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Motivating employee owners in ESOP firms: human resource policies and company performance

By Douglas Kruse, Joseph Blasi, Robert Buchele, Adria Scharf, Loren Rodgers, Chris Mackin and Richard B. Freeman


What enables some employee ownership firms to overcome the free rider problem and motivate employees to improve performance? This study analyzes the role of human resource policies in the performance of employee ownership companies, using employee survey data from 14 companies and a national sample of employee-owners. Between-firm comparisons of 11 ESOP firms show that an index of human resource policies, nominally controlled by management, is positively related to employee reports of co-worker performance and other good workplace outcomes (including perceptions of fairness, good supervision, and worker input and influence). Within-firm comparisons in three ESOP firms, and exploratory results from a national survey, show that employee-owners who participate in employee involvement committees are more likely to exert peer pressure on shirking coworkers. We conclude that an understanding of how and when employee ownership works successfully requires a three-pronged analysis of: 1) the incentives that ownership gives; 2) the participative mechanisms available to workers to act on those incentives; and 3) the corporate culture which battles against tendencies to free ride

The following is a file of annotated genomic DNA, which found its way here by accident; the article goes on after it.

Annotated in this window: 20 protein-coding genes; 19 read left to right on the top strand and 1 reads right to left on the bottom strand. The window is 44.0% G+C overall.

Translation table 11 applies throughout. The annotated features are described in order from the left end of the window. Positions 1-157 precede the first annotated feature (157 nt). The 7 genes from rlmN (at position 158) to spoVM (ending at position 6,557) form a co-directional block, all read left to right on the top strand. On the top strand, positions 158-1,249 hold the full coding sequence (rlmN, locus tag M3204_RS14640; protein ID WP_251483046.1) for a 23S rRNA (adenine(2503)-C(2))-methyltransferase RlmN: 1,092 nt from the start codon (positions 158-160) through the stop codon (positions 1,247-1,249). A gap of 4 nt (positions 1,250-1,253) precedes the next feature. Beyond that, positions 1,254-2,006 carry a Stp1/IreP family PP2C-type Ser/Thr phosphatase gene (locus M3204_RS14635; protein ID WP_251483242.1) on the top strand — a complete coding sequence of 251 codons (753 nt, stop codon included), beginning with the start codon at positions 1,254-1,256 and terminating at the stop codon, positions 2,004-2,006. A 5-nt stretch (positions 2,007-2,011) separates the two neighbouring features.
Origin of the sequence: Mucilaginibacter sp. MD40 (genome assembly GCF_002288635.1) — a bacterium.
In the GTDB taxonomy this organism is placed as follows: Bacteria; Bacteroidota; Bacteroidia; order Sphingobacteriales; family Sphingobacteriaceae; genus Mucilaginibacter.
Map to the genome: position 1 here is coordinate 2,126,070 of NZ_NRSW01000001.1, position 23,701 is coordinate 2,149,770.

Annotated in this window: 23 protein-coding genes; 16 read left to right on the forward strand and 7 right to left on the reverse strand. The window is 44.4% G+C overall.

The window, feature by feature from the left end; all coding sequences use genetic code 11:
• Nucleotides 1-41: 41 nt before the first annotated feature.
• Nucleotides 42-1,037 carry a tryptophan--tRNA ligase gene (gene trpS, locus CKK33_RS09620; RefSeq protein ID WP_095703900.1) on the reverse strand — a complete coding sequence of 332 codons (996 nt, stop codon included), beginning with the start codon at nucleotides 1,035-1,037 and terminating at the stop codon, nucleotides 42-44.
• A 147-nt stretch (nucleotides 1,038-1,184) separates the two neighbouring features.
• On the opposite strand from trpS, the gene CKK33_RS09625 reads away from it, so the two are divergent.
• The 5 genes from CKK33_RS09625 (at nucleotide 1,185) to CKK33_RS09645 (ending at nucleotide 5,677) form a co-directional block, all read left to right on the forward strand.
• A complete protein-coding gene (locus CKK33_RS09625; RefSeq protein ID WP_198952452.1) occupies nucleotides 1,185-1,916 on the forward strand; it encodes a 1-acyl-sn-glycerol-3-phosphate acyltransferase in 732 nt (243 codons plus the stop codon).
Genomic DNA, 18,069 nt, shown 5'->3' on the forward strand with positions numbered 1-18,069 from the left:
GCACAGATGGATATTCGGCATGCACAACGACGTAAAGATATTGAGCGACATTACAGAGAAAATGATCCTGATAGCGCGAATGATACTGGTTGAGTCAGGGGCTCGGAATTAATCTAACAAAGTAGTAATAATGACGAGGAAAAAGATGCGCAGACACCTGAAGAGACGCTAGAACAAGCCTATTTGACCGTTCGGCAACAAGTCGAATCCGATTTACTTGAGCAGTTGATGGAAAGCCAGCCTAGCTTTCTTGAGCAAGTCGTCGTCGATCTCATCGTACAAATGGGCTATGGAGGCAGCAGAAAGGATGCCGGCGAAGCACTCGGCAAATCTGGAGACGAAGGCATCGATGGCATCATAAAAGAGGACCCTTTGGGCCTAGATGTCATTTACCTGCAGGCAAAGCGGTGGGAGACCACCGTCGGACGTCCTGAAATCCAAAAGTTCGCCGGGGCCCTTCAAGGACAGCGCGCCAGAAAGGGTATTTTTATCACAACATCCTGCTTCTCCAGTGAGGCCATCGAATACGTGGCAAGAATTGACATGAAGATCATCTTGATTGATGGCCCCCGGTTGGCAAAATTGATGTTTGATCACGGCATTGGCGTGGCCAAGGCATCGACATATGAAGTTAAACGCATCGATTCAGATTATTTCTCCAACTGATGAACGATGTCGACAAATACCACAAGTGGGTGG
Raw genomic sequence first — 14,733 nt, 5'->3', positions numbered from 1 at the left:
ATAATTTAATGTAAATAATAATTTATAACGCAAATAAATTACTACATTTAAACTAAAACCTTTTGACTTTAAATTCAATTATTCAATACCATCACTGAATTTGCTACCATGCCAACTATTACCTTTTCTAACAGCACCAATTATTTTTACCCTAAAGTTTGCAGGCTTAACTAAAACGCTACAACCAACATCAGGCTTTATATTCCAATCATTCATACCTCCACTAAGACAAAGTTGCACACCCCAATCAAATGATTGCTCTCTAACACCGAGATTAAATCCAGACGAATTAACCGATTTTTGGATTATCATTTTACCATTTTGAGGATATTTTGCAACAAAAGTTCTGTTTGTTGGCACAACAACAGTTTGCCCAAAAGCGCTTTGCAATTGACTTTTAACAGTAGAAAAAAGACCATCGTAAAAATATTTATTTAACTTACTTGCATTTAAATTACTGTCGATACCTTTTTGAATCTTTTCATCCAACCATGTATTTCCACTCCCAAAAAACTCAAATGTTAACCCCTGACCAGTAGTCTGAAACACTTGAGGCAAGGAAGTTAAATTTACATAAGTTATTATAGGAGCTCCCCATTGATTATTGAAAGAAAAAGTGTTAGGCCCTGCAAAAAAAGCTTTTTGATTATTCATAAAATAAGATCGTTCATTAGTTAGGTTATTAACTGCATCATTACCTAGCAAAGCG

Topics: HD Industries. Land use. Labor
Publisher: Centre for Economic Performance, London School of Economics and Political Science
Year: 2004
OAI identifier:
Provided by: LSE Research Online

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